“Dancing” takes the form of a 14-minute audio-visual installation for one audience member at a time. It’s the third in a series executed during COVID lockdown. The first, “Live /laiv/” was Serhal’s live-stream exchange with her UK curator, exploring what “live” performance means when physical contact between performer and audience is impossible. What remains is a video document of that conversation. The series’ second work staged a version of “Dancing” on Serhal’s Instagram page.
“Dancing” is pegged to a post-apocalyptic ambiance familiar to anyone living in Beirut in 2020. A young woman is shown moving through a nighttime urban space. Light is largely absent, cast by her mobile’s flashlight, candles and random movement-triggered illumination she encounters along the way. The silent protagonist moves through a series of frames whose perspectives suggest she’s being monitored by security cameras. The lone audience member assumes the role of voyeur.
“Although I’m not present live,” Serhal says, “the audience experiences an intimacy similar to [a live show] because they follow the sound and visuals and navigate the space the same way.”
While a degree of audience intimacy is integral to her past work, the performer is much more present in “18 Days” and, as the beads of sweat on her exposed skin suggest, Serhal has choreographed extremity into the movement — as when she staggers back after holding a pose in demi-pointe (the balls of the feet) for some minutes.
“18 Days,” she says, “is rethinking how choreography and movement can lead the body to a moment where I lose control ... I’m working on deep muscles — the stomach, the knees, the legs … body parts affected [when I lost my nose].”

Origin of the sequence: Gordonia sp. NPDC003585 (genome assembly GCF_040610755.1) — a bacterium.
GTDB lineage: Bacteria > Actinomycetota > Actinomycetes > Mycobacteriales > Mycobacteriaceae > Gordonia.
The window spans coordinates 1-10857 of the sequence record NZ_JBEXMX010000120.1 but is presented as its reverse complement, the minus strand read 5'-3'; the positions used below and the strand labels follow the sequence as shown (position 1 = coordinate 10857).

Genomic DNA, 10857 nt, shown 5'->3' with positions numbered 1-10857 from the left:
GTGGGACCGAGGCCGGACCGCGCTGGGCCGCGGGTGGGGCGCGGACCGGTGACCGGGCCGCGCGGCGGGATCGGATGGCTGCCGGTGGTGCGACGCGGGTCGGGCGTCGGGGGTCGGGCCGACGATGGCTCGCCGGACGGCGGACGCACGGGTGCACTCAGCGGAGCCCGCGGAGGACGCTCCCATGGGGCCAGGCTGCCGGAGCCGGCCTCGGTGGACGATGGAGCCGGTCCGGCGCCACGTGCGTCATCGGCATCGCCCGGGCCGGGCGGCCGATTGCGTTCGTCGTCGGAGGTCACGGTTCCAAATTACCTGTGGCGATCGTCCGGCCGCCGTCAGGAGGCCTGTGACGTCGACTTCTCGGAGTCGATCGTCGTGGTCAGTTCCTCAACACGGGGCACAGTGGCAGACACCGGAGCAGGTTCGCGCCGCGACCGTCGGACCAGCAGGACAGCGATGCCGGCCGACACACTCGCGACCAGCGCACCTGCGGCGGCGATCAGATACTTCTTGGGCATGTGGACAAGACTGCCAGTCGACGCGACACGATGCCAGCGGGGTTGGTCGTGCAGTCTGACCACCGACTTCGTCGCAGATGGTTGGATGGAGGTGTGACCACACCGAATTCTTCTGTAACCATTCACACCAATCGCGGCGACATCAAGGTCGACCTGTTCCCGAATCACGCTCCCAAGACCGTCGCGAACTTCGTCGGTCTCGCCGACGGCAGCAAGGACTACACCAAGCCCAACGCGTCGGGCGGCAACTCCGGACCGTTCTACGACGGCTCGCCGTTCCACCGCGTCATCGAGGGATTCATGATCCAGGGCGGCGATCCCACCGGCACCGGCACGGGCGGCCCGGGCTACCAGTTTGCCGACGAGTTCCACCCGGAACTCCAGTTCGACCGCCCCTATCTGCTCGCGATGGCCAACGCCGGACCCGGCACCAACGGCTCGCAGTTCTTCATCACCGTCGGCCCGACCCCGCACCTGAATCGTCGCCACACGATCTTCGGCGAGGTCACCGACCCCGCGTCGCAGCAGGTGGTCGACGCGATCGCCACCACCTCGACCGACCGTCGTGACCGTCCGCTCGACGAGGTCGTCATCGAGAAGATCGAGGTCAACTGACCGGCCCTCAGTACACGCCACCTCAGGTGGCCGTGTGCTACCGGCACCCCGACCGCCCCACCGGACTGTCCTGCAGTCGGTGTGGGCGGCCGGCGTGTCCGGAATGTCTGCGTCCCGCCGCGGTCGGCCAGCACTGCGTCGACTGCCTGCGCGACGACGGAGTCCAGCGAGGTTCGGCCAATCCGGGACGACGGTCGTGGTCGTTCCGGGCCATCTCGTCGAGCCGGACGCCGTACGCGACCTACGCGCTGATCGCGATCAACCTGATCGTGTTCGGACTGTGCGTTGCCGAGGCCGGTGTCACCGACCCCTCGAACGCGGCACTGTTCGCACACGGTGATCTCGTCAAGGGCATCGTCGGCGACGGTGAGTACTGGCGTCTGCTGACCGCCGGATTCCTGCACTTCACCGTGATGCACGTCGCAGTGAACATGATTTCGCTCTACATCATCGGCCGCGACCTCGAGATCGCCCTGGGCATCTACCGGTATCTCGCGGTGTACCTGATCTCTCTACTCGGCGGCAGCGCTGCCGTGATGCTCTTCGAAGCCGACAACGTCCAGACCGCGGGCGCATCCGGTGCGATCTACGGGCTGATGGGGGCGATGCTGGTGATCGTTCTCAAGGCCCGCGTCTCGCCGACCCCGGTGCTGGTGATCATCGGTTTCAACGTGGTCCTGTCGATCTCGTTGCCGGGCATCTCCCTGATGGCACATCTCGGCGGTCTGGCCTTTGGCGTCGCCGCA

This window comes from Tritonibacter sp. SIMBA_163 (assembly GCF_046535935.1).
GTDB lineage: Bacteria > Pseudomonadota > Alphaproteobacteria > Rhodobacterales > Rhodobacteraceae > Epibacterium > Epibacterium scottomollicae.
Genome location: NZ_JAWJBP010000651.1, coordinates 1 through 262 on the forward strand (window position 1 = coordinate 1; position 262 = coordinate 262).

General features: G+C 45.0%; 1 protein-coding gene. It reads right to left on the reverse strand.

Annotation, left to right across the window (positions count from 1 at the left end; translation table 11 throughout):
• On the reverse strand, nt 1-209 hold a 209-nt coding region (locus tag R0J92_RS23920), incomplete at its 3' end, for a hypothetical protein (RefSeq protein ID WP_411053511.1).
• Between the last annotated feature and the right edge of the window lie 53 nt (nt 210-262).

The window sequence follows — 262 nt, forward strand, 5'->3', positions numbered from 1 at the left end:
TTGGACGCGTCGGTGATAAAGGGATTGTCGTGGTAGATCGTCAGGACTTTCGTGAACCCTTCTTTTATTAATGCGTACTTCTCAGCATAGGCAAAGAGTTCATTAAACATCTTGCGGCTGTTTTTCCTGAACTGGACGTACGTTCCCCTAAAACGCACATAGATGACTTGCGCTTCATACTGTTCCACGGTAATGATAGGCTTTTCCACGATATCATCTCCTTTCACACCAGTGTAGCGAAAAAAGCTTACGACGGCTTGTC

Partway through, the artist sheds the formal attire and completes the show in a two-piece ensemble reminiscent of a 1930s swimsuit. The performance ends with Serhal reclining atop an elevated surface, daubed with various scents.
It might be an awkward moment for some audience members. The gesture is reminiscent of some performative body art from the 1960s and ’70s — when artists used their flesh as media to experiment with vulnerability and self-harm — though here the harm is figurative or latent.
“It made sense for the body to finally collapse, or relax [as if in] death,” she says, “as when you put a corpse on a table … to dissect it through its smells. What’s happened to this body? What traces are left of this body?”
Serhal has drawn upon a variety of cultural references for this final gesture.
“The smell of a body, and what kind of scent you put on it to smell good before [burial], is important in our culture,” she says, “and there are paintings that depict Jesus being laid out after crucifixion, for example, or a body on a dissection table. I’m not representing any of these. I’m simply referencing the images.
“Representing the body’s vulnerability is the hardest part in this piece.” She pauses. “People ask if I feel safe. I do feel safe. I don’t feel violated. It seems organic.”
Being smelt is not always benign. Serhal choreographed the act of smelling into a recent piece, the duet performance “Suspended Between the Second and the Third Kiss,” which premiered at Tanz Bremen contemporary dance festival in 2021. Performed within a transparent cube that separated the two performers from the audience, its movement explores physicality in human power relations and how it oscillates between intimacy and control.
“I let go. I let things happen and, yeah, I don’t feel very relaxed,” she says. “It’s choreographed to make the audience feel uncomfortable. It makes me feel uncomfortable too. Every time I do this scene, it’s very hard for me.”
She pauses, and chuckles.
“But I choreographed it.”